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Interpol chooses president between two candidates, one accused of torture


The Interpol General Assembly, meeting since Tuesday in Istanbul, is to elect its president on Thursday from two candidates, one of them an Emirati general accused of torture that has caused concern among human rights defenders.

General Naser Ahmed Naser Al Raisi, head of the United Arab Emirates security forces, has been campaigning for the presidency of the police cooperation agency since last year, a position for which the Czech Sarka Havrankova is also applying.

The Interpol statutes grant the president a primarily honorary role. The management of day-to-day affairs is assumed by Secretary General Jürgen Stock, renewed in 2019 for a second five-year term.

But even so, many observers worry about Al Raisi’s candidacy.

“We are deeply convinced that the election of General Al Raisi will damage Interpol’s mission and reputation,” wrote three MEPs recently in a letter to the President of the European Commission, Ursula von der Leyen.

In October 2020, 19 NGOs, including Human Rights Watch (HRW), were concerned about the possible election of the Emirati general, “a member of a security apparatus that systematically targets the peaceful opposition.”

In parallel, several complaints of “torture” were filed against Al Raisi in recent months in France, where the organization is based, and in Turkey, which hosts the General Assembly.

One of them, British Matthew Hedges, explained that he was arrested between May and November 2018 in the United Arab Emirates under false accusations of being a spy during a study trip.

The Gulf Center for Human Rights accuses the Emirati general of “acts of torture and barbarism” against the opposition Ahmed Mansoor, detained since 2017 in a 4 m2 cell “without a mattress or protection against the cold”, or “access to a medical, hygiene, water or sanitary facilities “.

The proceedings are not yet complete.

– “Signal to authoritarian regimes” –

Secretary-General Jürgen Stock told the press on Tuesday “is obviously aware of the accusations” against Al Raisi, but indicated that “it is up to the member states to vote.”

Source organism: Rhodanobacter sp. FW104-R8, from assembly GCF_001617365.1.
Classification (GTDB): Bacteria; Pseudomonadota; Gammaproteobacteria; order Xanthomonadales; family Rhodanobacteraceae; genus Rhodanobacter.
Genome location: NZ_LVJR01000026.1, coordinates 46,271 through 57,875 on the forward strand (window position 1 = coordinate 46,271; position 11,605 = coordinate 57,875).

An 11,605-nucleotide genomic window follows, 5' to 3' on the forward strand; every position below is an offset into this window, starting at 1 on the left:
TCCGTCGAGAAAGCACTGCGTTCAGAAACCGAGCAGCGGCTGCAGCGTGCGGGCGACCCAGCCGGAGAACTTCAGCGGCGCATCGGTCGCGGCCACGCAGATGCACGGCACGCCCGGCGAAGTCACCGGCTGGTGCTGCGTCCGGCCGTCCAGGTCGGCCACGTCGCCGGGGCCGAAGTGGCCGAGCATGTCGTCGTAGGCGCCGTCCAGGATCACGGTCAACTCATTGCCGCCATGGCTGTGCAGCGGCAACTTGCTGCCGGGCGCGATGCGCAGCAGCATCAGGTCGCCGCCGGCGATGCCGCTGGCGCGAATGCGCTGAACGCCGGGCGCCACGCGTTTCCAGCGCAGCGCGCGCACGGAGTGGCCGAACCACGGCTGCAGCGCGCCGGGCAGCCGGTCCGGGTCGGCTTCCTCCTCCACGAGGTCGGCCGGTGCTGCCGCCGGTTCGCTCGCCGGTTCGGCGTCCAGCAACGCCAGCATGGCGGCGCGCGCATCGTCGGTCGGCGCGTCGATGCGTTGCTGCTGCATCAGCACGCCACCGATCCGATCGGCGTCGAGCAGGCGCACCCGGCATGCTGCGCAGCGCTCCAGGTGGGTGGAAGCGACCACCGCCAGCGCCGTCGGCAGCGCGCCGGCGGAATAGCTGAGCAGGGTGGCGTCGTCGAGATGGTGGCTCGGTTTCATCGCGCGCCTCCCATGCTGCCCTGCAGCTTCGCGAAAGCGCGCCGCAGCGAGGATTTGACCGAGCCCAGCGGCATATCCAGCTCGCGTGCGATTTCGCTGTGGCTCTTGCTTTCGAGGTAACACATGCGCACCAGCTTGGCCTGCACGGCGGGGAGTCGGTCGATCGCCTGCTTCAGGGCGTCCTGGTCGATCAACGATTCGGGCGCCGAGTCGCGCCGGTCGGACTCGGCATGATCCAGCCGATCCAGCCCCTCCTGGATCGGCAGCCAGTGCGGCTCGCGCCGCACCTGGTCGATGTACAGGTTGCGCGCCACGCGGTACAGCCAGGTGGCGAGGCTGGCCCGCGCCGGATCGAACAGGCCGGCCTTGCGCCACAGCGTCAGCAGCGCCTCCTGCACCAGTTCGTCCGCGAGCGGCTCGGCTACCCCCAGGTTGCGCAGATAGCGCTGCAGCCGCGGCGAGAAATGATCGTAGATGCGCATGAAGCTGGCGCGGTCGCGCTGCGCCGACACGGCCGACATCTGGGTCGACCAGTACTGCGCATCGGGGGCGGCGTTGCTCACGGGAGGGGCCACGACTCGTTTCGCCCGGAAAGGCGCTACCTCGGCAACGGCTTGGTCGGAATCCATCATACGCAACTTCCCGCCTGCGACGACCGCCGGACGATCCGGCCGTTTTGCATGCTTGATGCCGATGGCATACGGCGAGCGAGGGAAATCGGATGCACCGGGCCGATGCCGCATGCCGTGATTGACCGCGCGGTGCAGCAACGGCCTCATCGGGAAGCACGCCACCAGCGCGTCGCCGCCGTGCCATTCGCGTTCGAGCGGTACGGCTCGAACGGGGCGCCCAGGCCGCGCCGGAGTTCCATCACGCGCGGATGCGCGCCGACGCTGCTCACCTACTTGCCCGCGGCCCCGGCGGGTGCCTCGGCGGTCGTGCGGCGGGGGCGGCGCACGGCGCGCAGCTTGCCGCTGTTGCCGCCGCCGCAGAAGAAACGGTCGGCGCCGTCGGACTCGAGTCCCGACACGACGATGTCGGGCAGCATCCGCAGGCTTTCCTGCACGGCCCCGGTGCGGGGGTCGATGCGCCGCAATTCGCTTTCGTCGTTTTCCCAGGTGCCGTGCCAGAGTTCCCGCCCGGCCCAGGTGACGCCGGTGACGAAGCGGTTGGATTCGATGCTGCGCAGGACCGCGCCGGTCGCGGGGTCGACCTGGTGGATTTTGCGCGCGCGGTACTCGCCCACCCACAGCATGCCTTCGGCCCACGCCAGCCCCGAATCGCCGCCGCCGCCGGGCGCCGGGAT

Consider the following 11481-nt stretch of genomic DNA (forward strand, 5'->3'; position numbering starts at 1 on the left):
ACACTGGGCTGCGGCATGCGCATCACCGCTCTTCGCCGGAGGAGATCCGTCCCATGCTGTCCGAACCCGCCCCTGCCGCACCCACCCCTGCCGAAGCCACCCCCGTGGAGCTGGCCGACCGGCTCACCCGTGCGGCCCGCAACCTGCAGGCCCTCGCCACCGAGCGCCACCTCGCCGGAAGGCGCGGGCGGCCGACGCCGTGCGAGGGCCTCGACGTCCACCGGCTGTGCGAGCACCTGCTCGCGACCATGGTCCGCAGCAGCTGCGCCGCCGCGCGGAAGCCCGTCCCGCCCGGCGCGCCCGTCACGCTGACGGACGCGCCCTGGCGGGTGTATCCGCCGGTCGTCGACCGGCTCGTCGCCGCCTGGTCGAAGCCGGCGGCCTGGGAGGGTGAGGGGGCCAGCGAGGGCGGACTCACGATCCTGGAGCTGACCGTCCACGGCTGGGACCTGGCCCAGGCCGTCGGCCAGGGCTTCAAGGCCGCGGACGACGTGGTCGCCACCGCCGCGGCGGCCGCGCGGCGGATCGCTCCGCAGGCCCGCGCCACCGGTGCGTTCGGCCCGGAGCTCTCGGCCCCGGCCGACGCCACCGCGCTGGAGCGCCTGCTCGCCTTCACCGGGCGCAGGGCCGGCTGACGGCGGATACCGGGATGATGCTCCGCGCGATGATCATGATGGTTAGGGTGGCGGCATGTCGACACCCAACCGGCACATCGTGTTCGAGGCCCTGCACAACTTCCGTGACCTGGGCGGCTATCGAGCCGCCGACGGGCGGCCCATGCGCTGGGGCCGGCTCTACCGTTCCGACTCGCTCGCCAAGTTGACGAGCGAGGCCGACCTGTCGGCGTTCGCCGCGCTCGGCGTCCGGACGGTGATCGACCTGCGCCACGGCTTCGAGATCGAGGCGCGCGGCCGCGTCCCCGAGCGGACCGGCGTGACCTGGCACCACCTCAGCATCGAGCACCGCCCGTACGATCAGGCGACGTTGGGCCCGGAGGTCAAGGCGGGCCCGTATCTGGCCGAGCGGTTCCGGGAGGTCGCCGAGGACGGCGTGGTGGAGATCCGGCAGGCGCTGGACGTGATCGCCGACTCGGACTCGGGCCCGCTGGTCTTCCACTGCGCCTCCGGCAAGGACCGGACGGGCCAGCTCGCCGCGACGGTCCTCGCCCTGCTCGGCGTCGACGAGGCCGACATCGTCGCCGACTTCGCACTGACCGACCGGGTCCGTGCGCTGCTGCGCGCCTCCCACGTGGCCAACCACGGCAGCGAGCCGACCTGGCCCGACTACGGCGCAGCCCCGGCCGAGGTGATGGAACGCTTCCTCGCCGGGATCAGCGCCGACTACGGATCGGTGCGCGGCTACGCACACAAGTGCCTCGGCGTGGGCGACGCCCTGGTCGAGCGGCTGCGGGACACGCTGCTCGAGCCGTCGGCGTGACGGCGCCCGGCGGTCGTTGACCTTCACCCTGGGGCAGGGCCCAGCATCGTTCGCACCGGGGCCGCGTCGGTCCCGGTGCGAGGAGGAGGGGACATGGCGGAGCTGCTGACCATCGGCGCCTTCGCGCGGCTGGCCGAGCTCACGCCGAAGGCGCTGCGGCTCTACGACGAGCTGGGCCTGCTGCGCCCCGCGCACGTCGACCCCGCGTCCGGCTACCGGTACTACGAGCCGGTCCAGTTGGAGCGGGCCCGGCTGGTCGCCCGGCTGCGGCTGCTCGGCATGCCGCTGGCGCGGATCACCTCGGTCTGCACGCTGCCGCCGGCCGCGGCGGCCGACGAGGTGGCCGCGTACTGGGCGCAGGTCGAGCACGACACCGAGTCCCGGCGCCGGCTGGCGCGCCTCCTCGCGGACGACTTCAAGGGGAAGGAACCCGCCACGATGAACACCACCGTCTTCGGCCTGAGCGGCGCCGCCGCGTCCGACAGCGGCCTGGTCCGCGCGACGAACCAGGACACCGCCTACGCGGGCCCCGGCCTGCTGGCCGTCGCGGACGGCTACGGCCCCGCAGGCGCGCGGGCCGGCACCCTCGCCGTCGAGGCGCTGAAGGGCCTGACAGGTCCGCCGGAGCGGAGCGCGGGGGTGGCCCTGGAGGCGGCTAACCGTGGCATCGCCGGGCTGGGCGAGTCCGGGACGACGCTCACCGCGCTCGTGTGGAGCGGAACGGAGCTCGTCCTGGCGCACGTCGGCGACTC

“The Interpol presidency is a very symbolic position (…), so Al Raisi’s dubious reputation, justified or not, is an important factor for the organization,” Mathieu Deflem, professor of sociology at the University of South Carolina (USA) and author of papers on Interpol.

The president, elected for four years, occupies his functions part-time and without pay and has an essentially protocol role.

The position is now held by South Korean Kim Jong-Yang, elected after the arrest in his country at the end of 2018 of his Chinese predecessor Meng Hongwei.

Electing General Al Raisi “would send a signal to other authoritarian regimes” that using Interpol to go after opponents abroad “is not a problem,” says Edward Lemon of Texas A&M University.

A British report in March concluded that the Emirates had used the international search system to pressure opponents.

If elected, General Al Raisi will be able to “work with governments of similar postulates to hinder reforms towards greater transparency at Interpol,” insists Lemon.

The researcher says that the United Arab Emirates donated 50 million euros ($ 56 million) to Interpol in 2017, a sum almost equal to the statutory contributions of the 195 Interpol member countries, which was 60 million euros in 2020.

Organizers of the 2018 General Assembly, the Emirates also “donated or loaned 10 million euros in 2019, 7% of Interpol’s annual budget,” it adds.

“This funding reduces the ability of other members to influence the organization,” he defends.

But Mathieu Deflem considers that, “given Al Raisi’s reputation (…), he is ineligible.”

Asked on Tuesday by AFP, the Czech candidate Havrankova also opined that these “very serious accusations” may prevent the election of her rival.

“It is up to the delegations to decide how they want the organization to be run,” he said.

rba / ach / dth / dbh / zm

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